Arches National Park has over 2,000 natural stone arches, in addition to hundreds of soaring pinnacles, massive fins and giant balanced rocks. Arches is a great family park. The rock formations delight kids as well as adults, and many short hiking trails provide opportunities for everyone to get out of the car and explore the park’s features. We had more time at Arches and thereby took advantage of every moment.
This is the eighth post in the – Homeschooling on the Road – marathon blogging series.
One of the highlights of our stay at Arches was the Ranger Program we attended in the evening, Archeoastronomy. It was a fascinating talk on how the Native Americans utilized their study of the stars and planets to better understand their environment; when to plant and when to harvest. The ranger shared their stories and helped bring the stars to life. We learned how Ursa Major changes over the course of a year and how cultures across North America tracked the movement of the sun. Delightfully, our little man was eager to help out when called upon.
Hikes We Enjoyed in Arches
We enjoyed many short hikes and two long hikes while we were in Arches National Park. Our favorites were the long hikes … the views were just astounding and the strenuous hike made it all the more memorable. Walking along the fins was a surreal experience; it felt like we were walking on the spine of the continent.
Starting Point: Wolfe Ranch parking area
Length: 3 miles round trip
Open slick rock with some exposure to heights. The first half-mile is a wide, well-defined trail. Upon reaching the slickrock, follow the rock cairns. The trail climbs gradually and levels out toward the top of this rock face. Just before you get to Delicate Arch, the trail goes along a rock ledge for about 200 yards.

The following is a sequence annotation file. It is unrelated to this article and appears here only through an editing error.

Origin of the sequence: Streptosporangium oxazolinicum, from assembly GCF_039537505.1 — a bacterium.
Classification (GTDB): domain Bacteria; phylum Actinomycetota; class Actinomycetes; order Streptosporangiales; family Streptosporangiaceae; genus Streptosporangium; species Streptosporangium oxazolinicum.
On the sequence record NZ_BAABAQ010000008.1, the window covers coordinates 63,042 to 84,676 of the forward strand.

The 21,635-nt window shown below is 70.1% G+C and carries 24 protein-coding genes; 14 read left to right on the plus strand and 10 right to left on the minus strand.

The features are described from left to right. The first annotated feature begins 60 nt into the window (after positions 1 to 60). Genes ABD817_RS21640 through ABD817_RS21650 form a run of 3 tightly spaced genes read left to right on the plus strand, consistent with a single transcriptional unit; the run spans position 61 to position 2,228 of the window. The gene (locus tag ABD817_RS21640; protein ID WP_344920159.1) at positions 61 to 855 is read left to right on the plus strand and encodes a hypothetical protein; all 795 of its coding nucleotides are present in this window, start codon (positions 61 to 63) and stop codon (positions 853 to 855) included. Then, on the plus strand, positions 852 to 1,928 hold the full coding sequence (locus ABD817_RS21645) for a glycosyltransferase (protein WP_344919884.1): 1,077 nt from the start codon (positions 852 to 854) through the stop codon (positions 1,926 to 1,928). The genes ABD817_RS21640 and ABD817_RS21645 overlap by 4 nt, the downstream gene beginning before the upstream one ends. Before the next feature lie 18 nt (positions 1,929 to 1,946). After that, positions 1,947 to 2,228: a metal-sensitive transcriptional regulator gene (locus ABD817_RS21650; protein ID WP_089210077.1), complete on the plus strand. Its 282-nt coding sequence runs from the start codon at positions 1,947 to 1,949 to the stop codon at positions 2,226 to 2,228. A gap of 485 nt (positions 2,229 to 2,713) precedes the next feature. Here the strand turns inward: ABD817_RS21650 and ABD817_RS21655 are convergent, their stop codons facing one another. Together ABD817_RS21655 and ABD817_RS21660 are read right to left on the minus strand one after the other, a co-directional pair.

Double O Arch
Starting Point: Devils Garden Trailhead parking area
Length: 4 miles round trip
Beyond Landscape Arch, the trail becomes more challenging as it climbs over sandstone slabs; footing is rocky; there are narrow ledges with exposure to heights.
A hike out to Double O is not without caution. We came upon several people who chose to turn back or had refused to go any farther, choosing rather to sit and wait for their party to return.
Biological Soil Crust
One of the most fascinating ecological discoveries we made at Arches National Park was learning about the biological soil crust. This dark, bumpy layer is a community of organisms (cyanobacteria, green algae, microfungi, mosses, liverworts and lichens) living at the surface of desert soils. These crusts hold sand grains together (preventing erosion), absorb water, give seeds a place to grow, and provide nutrients for plants (they fix nitrogen). Biological soil crust is very fragile. One footstep may destroy it. Since it lives everywhere, it is important to stay on trails and not “bust the crust” while at Arches. Biological crust grows in places throughout the world. See if you can find it where you live.